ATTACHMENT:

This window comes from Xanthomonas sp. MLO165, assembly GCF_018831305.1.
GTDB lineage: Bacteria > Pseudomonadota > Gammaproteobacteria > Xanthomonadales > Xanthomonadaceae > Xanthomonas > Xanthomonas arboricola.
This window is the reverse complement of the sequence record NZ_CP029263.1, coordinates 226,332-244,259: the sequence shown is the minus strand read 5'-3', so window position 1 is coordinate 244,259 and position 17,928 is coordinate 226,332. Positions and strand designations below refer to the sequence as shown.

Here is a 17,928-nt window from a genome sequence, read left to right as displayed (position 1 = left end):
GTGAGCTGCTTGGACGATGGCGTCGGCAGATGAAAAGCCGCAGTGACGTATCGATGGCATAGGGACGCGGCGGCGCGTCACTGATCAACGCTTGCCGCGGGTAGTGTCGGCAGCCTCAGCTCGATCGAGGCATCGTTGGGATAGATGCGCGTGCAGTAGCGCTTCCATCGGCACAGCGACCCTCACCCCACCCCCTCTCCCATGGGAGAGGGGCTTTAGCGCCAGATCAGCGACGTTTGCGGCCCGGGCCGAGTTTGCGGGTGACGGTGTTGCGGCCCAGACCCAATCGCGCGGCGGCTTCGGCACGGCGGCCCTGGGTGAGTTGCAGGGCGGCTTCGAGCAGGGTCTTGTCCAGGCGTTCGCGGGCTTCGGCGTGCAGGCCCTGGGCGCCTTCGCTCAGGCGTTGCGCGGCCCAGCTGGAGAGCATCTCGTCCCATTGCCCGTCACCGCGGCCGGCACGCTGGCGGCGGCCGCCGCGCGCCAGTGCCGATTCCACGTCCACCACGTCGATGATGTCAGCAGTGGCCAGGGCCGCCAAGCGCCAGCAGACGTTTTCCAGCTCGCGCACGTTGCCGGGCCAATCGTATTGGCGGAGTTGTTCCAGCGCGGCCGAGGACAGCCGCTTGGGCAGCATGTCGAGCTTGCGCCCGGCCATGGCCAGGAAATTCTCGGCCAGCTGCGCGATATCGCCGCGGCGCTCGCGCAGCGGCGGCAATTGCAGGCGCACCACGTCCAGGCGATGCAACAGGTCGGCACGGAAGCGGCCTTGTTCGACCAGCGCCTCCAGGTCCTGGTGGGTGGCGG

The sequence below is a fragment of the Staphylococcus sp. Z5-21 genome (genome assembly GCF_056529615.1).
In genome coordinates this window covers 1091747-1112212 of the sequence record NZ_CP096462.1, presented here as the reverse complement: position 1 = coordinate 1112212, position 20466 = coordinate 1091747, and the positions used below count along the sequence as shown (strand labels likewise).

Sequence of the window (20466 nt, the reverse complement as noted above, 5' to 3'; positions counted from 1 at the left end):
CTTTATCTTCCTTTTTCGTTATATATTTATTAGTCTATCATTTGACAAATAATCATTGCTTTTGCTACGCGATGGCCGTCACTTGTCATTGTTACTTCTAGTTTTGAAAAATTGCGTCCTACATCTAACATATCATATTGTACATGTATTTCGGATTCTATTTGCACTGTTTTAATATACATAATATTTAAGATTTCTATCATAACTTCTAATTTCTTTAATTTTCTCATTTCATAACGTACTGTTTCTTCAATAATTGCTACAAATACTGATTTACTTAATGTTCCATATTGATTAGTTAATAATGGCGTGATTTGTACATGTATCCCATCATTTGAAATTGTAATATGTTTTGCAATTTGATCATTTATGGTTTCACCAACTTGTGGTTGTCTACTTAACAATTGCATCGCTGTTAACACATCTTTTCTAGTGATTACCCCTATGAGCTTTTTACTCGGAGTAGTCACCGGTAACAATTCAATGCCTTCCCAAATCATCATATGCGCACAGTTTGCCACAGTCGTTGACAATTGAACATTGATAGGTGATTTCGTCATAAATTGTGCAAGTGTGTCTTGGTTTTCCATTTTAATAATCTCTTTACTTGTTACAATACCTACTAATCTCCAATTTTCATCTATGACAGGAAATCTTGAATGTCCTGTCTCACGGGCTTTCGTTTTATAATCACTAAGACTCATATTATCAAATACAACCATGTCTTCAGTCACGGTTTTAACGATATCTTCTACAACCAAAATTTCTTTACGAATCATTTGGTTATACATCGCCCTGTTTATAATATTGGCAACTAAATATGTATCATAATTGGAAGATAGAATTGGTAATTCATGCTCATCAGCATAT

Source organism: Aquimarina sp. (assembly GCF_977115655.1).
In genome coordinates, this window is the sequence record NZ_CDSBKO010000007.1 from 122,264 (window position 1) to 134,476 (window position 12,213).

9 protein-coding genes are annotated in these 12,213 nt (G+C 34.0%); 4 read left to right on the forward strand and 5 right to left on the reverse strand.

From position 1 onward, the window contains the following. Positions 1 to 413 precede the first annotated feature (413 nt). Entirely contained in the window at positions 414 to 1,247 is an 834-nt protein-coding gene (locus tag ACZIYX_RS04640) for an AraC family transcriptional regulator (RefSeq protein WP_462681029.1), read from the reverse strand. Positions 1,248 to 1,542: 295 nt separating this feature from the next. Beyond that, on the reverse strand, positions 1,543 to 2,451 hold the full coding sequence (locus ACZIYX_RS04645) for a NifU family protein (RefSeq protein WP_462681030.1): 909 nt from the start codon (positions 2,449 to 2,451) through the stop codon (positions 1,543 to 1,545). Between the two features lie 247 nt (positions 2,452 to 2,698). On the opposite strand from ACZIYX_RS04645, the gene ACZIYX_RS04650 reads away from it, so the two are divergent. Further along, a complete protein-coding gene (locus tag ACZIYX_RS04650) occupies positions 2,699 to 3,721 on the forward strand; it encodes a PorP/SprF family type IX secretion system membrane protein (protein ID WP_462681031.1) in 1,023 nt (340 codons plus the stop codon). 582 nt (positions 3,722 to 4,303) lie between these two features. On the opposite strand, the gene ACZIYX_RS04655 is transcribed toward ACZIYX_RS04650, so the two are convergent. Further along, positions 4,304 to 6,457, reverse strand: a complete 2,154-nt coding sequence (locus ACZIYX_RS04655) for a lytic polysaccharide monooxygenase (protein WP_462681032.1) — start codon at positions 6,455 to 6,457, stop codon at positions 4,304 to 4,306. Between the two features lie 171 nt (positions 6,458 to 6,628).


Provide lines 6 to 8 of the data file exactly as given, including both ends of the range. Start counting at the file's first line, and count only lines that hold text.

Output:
The sequence below is a fragment of the Staphylococcus sp. Z5-21 genome (genome assembly GCF_056529615.1).
In genome coordinates this window covers 1091747-1112212 of the sequence record NZ_CP096462.1, presented here as the reverse complement: position 1 = coordinate 1112212, position 20466 = coordinate 1091747, and the positions used below count along the sequence as shown (strand labels likewise).

Sequence of the window (20466 nt, the reverse complement as noted above, 5' to 3'; positions counted from 1 at the left end):